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$500 million omnibus legacy bill clears first hurdle

Rep. Dean Urdahl give a brief overview of the House omnibus legacy bill during an April 20 committee hearing. Photo by Paul Battaglia
Rep. Dean Urdahl give a brief overview of the House omnibus legacy bill during an April 20 committee hearing. Photo by Paul Battaglia

Nearly $540 million for the environment, education, arts, parks, trails and other state resources is one step closer to being distributed around Minnesota.

The omnibus legacy finance bill, as amended, was approved by the House Legacy Funding Finance Committee Monday after a three-hour meeting during which a number of amendments were debated and several adopted. HF303, which now moves to the House Taxes Committee, would appropriate legacy funds for the biennium in the following manner:

  • Clean Water Fund – $226.2 million
  • Arts and Cultural Heritage Fund – $124.01 million
  • Outdoor Heritage Fund - $99.9 million
  • Parks and Trails Fund – $89.4 million

These funds were created by the Clean Water, Land and Legacy Amendment in 2008. It increased the state sales tax by three-eighths of 1 percent until 2034, distributing the proceeds among those four funds.

Before the bill was taken up, however, Rep. Dean Urdahl (R-Grove City) – sponsor of HF303 and chair of the committee – performed what called “an attitudinal adjustment” regarding legacy funding. He said feelings of entitlement have been growing among some groups who had received money in the past, but “there is no such thing as a cut in legacy funding. Everything we do in legacy is extra. The baseline is zero for legacy funding and we need to understand that.”

Urdahl said there had been $27.8 million more in funding requests than money available and that some entities ask for more each year, but “it just doesn’t work to do it that way.” He also said it was “unwise” to fund the same recipients year after year, which is why new groups had been funded by the bill.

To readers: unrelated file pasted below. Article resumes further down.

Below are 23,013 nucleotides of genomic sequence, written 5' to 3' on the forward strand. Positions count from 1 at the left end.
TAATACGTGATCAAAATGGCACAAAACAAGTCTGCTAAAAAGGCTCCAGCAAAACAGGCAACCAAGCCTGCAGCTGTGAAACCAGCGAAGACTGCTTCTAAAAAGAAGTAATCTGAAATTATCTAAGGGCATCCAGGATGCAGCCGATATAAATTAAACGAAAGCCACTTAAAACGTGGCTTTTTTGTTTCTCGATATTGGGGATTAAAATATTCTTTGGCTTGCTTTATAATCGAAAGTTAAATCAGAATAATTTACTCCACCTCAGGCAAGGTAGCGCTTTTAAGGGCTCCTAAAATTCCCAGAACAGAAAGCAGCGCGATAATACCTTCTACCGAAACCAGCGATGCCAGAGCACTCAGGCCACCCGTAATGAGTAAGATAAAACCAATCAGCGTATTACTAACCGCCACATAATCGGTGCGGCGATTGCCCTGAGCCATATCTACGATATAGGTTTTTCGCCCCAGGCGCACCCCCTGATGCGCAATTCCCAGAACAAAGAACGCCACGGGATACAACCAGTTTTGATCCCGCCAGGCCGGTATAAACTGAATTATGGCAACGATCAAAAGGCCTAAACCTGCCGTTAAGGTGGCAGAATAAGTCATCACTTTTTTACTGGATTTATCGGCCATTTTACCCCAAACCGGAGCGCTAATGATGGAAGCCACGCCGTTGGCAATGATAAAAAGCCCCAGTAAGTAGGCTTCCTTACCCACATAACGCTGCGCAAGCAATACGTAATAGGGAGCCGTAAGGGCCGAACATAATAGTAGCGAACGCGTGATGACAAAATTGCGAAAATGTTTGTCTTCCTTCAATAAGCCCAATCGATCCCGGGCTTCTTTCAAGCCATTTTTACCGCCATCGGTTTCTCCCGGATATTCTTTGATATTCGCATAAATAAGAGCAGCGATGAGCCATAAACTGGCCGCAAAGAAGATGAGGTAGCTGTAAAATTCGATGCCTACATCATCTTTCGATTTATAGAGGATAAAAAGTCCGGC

“My goal is to be fair, to serve the people as they expect to be served through legacy money,” Urdahl said.

Amendments considered

One group that did not receive its full funding request was the Perpich Center for Arts Education,which asked for nearly $3.6 million but would receive $1 million. Rep. Mike Freiberg (DFL-Golden Valley) said the amount requested had been carefully arrived at and would go to fund ongoing projects such as teacher development programs that needed money to continue.

The amendment Freiberg offered to increase the funding level by $2 million was defeated, but Urdahl said some appropriations could change as the bill moves forward.

One of the amendments that was adopted concerns a program that would create a trust fund account to reimburse Minnesota counties for lost tax revenue when Outdoor Heritage Fund money is used to buy land in their jurisdiction. Offered by Rep. Phyllis Kahn (DFL-Mpls), the amendment would require a study of this new approach, which was originally proposed in a bill sponsored by Rep. Steve Drazkowski (R-Mazeppa). Kahn said her amendment didn’t mandate anything, she just wanted to “start looking at” the issue.

Another amendment adopted by the committee would add $200,000 to fund arts education, mentor programs and community presentations designed to engage Somali youth in communities around the state. An organization called Ka Joog, which is a Somali term that means “stay away,” works to fight radicalization by promoting education and intercultural engagement. 

Rep. Dave Baker (R-Willmar), who offered the amendment, said it would help keep youth focused on beneficial programs and away from trouble.

What would HF303 do?

The bill also includes measures that would:

  • appropriate more than $52 million for the Pollution Control Agency to conduct surface and groundwater assessments, develop watershed restoration and protection strategies and fund dozens of other programs and initiatives around the state;
  • appropriate $32 million to the Minnesota Historical Society to preserve and enhance access to the state’s history and cultural and historical resources;
  • appropriate $4.5 million for the Board of Water and Soil Resources to acquire permanent conservation easements to expand the CWF riparian buffer program; and
  • prohibit previous legacy fund recipients from receiving future funds if they are found to have failed to comply with laws, rules or regulations by the legislative auditor.

What’s in the bill?

The following are selected bills that have been incorporated in part or in whole into the omnibus legacy finance bill:


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